Hot answers tagged

21

The concept of wind chill does not apply in this situation. Wind chill talks about perceived temperature due to additional heat loss due to convection. Meaning without wind, the "heated" air will stay around you much longer, thus "insulating" you a bit, while in high wind any heated air will get swept away immediately. In a properly built snow cave you have ...


17

My experience comes mostly from backpacking in remote areas without already made tent sites. I have found that a hammock is better for me and my style of camping. If you are mostly a car-camper and are used to pulling your SUV up to a pad site, YMMV. Following are the reasons I believe a Hammock is better than a Tent. Weight - In all but the coldest ...


14

There are a few different styles of shelters that come to mind with differing levels of difficulty. A lot of it depends on if they will be making it to survive the night, or to survive for an exponential amount of time until possible rescue. A snow cave is one option, however it may be difficult with the tools you have mentioned. Although I think that it ...


13

I did it for three nights. First night was more like intermittent napping, but my girlfriend slept great. The second night I woke up twice. The third night I was more concerned with the flapping sound from my rain fly, the creaking trees and the sideways wind. After minimizing the flapping sound I slept as fine as I would have in those conditions on my own. ...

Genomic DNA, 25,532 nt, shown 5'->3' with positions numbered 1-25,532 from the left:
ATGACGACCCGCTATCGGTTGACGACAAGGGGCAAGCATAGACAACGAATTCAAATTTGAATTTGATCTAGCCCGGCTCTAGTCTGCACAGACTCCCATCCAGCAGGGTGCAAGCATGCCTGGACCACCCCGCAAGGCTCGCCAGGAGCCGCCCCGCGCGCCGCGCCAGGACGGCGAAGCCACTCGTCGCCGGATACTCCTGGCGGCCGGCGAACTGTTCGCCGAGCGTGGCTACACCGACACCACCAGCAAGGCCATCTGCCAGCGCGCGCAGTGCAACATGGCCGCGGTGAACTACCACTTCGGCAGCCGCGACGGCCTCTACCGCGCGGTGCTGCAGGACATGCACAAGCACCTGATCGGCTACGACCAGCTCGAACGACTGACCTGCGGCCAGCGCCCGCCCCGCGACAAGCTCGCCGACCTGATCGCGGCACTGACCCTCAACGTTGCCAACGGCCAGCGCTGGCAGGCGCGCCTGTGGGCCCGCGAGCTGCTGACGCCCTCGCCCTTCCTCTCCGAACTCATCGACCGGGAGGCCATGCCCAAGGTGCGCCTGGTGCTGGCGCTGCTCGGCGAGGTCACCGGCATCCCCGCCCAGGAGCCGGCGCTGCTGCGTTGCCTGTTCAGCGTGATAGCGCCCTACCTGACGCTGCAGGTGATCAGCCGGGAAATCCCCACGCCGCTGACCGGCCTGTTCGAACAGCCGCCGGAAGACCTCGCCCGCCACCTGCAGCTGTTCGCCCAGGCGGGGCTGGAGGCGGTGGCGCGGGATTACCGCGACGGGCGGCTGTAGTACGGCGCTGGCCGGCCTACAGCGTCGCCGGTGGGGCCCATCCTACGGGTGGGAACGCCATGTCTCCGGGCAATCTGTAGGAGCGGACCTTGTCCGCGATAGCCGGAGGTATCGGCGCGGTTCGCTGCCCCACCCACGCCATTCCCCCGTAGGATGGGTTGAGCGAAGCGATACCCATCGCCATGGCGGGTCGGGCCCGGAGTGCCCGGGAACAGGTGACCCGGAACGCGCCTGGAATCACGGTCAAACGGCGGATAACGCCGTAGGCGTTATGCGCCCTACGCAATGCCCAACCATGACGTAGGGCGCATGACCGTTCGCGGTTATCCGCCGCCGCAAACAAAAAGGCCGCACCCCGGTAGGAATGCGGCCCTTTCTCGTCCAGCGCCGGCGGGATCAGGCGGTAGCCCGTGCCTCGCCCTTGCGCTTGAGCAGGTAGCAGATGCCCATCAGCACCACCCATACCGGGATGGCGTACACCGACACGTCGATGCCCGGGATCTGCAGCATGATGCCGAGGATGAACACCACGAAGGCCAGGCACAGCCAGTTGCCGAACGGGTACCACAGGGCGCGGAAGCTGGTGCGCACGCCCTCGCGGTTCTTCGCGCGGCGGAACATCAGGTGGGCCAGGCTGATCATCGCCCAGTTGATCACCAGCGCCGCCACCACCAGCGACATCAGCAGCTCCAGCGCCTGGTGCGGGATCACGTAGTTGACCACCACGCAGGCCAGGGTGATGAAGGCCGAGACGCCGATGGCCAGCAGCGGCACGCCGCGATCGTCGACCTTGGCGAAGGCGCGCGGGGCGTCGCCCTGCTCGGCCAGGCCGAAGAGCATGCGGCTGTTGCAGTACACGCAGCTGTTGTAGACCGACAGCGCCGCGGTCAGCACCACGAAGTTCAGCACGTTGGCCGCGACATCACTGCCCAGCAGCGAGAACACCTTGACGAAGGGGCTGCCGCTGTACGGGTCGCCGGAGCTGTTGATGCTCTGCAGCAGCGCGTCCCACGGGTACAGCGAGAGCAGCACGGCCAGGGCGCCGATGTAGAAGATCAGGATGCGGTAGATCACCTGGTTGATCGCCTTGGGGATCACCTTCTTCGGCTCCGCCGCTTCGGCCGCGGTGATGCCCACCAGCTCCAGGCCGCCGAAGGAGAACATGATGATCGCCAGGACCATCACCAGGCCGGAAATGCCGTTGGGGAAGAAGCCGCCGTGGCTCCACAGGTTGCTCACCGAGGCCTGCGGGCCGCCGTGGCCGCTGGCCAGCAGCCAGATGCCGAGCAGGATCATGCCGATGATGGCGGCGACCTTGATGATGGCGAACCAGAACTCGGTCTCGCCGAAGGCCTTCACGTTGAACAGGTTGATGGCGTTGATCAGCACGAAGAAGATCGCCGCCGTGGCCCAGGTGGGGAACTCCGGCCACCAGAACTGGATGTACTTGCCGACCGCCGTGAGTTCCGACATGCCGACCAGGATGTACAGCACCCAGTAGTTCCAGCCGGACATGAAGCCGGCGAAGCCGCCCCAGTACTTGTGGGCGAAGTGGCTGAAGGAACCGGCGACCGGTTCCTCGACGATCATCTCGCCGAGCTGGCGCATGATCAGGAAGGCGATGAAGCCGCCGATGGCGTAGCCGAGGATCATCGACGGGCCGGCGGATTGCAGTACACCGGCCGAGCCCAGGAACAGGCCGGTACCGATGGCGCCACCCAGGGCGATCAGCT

12

What kind of shelter you can build will depend on what is around you at the time. If you are in a forest or woodland you will obviously have more to utilise than in a desert or moorland, but from my own experiences I've built shelters in British deciduous and coniferous woodlands. During Girl Guides (bit like Scouts) and school based Team Building weeks we ...


12

I'm somewhat of a claustrophobic sleeper when it comes to quinzhees, so I'm very particular about my ventilation. How much ventilation you need is proportionate to the size of your quinzhee, and how many people are sleeping in it. Larger quinzhees need less ventilation than smaller ones, and more people obviously require more ventilation than fewer people. ...


11

Large tents are generally not an issue in campgrounds, although finding a large enough flat piece of ground may be. The more likely problem you'll face is maximum stay restrictions. Be sure that you check the requirements before making your decision, because having to move your camp every couple of weeks will dramatically change the setup you want. I ...


10